Huntly Town – United Bible Studies

According to the only description I could find online ‘United Bible Studies is an experimental and improvisational folk band from Ireland, with members in the UK.’  I think (could be wrong) that it’s basically David Colohan of Raising Holy Sparks and a variety of talented occasional contributors, recording a pretty eclectic mix of trad and non trad folk, rural psych and drone.  Whatever it is specifically, it can be very good indeed.

Given that, this mini album is definitely from the more trad end of the UBS spectrum.  It’s a mix of traditional folk ballads and original tracks, and begins with An Cailín Gealach (‘The Irish Girl’), which is in Gaelic and which, consequently, I  understand barely a word of ((it does dip briefly into English, incidentally, as the singer presumably quotes an English speaker), but it doesn’t matter; there’s something in the quality of the singing which makes the meaning of the lyrics less important than the sound of them.

The next track ‘With Ravens On Our Wrists’ is the first instrumental, a pleasant if fairly standard slice of rural folk enlivened by the switch to a jig in the last forty seconds or so.  If I was being a bit arty, I’d say these instrumentals work a bit like sorbet at a posh dinner – cleansing the palate for the next song.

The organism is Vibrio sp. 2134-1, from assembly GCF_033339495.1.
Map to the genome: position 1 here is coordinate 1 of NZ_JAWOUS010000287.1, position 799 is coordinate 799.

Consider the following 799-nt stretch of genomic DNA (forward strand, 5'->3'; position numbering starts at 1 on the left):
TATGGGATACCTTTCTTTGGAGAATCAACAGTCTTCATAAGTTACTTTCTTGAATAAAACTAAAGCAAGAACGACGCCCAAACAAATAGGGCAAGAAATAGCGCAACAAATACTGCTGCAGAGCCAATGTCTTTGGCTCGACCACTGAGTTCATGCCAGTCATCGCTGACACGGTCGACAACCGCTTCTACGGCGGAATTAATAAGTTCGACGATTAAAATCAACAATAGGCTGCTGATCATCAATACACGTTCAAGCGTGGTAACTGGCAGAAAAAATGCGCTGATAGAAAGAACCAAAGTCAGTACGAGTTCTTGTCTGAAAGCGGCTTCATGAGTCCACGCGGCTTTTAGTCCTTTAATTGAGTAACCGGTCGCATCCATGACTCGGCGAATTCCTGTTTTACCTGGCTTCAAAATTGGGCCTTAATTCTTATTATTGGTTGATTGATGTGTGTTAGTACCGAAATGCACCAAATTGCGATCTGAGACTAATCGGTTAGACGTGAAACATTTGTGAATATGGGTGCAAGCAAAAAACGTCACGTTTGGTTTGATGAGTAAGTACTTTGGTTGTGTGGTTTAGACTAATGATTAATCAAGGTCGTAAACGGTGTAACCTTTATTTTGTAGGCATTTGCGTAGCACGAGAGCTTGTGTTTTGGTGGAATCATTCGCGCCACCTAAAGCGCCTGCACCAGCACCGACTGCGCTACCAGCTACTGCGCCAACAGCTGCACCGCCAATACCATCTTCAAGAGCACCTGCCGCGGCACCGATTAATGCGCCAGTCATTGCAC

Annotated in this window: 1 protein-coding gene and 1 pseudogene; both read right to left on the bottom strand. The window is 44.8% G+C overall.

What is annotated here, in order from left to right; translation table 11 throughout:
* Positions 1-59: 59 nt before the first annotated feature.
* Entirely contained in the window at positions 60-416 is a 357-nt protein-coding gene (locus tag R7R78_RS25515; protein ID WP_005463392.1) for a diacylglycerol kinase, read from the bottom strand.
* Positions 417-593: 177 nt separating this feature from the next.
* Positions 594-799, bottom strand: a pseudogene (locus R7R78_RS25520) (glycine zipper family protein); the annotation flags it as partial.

And the next song in this case is perhaps the most traditional song on the album – ‘The Roving Ploughboy-O’.  Don’t be put off by the ‘-O’ though, even if it suggests that Rambling Sid Rumpo is about to launch into song.  With something of the air of the 90s Alisdair Roberts, it’s a straight-forward, and excellent, version of the traditional ballad, played and sung without much ornamentation.

The best of the original tracks, entitled ‘Ghostwritten’, follows. I don’t know if this was recorded live, or if the muddy vocals are deliberate but either way it works well for me.  It’s a short song (only 01:42) with minimal backing and a pair of voices, and leads into my personal favourite song on ‘Huntly Town’, a version of one of my favourite folk songs, ‘Bogie’s Bonnie Belle’.  The singing is fresh and sweetly done, the instrumentation lush and layered, and the combination – listen out for the little crescendo as the narrator and Belle let their feet slide away down by the banks of Cairnie – is one I could listen to over and over again.  The finest version of the song I’ve heard.

The album closes with ‘Pillars of Cloud’, another almost instrumental guitar piece, with just a quiet chat by an unknown elderly artist, content with his position in the world and wary of the effects of power, dropped into the background.

If you only listen to one track, listen to this:

Avaiable as a digitial download:

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